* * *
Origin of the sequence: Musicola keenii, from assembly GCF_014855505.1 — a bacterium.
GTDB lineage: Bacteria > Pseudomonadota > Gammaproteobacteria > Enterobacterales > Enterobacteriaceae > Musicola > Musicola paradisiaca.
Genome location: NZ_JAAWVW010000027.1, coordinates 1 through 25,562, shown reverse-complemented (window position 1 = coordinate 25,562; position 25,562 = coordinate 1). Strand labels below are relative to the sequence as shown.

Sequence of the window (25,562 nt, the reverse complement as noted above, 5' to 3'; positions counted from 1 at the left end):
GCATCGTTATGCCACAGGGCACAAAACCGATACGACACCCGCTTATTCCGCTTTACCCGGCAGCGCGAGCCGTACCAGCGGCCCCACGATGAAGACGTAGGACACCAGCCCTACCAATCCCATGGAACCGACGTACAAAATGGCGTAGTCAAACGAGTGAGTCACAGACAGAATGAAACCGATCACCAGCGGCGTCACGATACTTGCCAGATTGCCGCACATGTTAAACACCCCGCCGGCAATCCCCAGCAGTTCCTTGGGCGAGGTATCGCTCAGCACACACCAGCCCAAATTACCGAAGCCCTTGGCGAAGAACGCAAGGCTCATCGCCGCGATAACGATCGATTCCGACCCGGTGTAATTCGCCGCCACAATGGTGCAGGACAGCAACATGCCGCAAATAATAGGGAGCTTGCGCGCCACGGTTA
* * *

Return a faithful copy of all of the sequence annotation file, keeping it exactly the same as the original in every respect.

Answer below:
Origin of the sequence: Musicola keenii, from assembly GCF_014855505.1 — a bacterium.
GTDB lineage: Bacteria > Pseudomonadota > Gammaproteobacteria > Enterobacterales > Enterobacteriaceae > Musicola > Musicola paradisiaca.
Genome location: NZ_JAAWVW010000027.1, coordinates 1 through 25,562, shown reverse-complemented (window position 1 = coordinate 25,562; position 25,562 = coordinate 1). Strand labels below are relative to the sequence as shown.

Sequence of the window (25,562 nt, the reverse complement as noted above, 5' to 3'; positions counted from 1 at the left end):
GCATCGTTATGCCACAGGGCACAAAACCGATACGACACCCGCTTATTCCGCTTTACCCGGCAGCGCGAGCCGTACCAGCGGCCCCACGATGAAGACGTAGGACACCAGCCCTACCAATCCCATGGAACCGACGTACAAAATGGCGTAGTCAAACGAGTGAGTCACAGACAGAATGAAACCGATCACCAGCGGCGTCACGATACTTGCCAGATTGCCGCACATGTTAAACACCCCGCCGGCAATCCCCAGCAGTTCCTTGGGCGAGGTATCGCTCAGCACACACCAGCCCAAATTACCGAAGCCCTTGGCGAAGAACGCAAGGCTCATCGCCGCGATAACGATCGATTCCGACCCGGTGTAATTCGCCGCCACAATGGTGCAGGACAGCAACATGCCGCAAATAATAGGGAGCTTGCGCGCCACGGTTA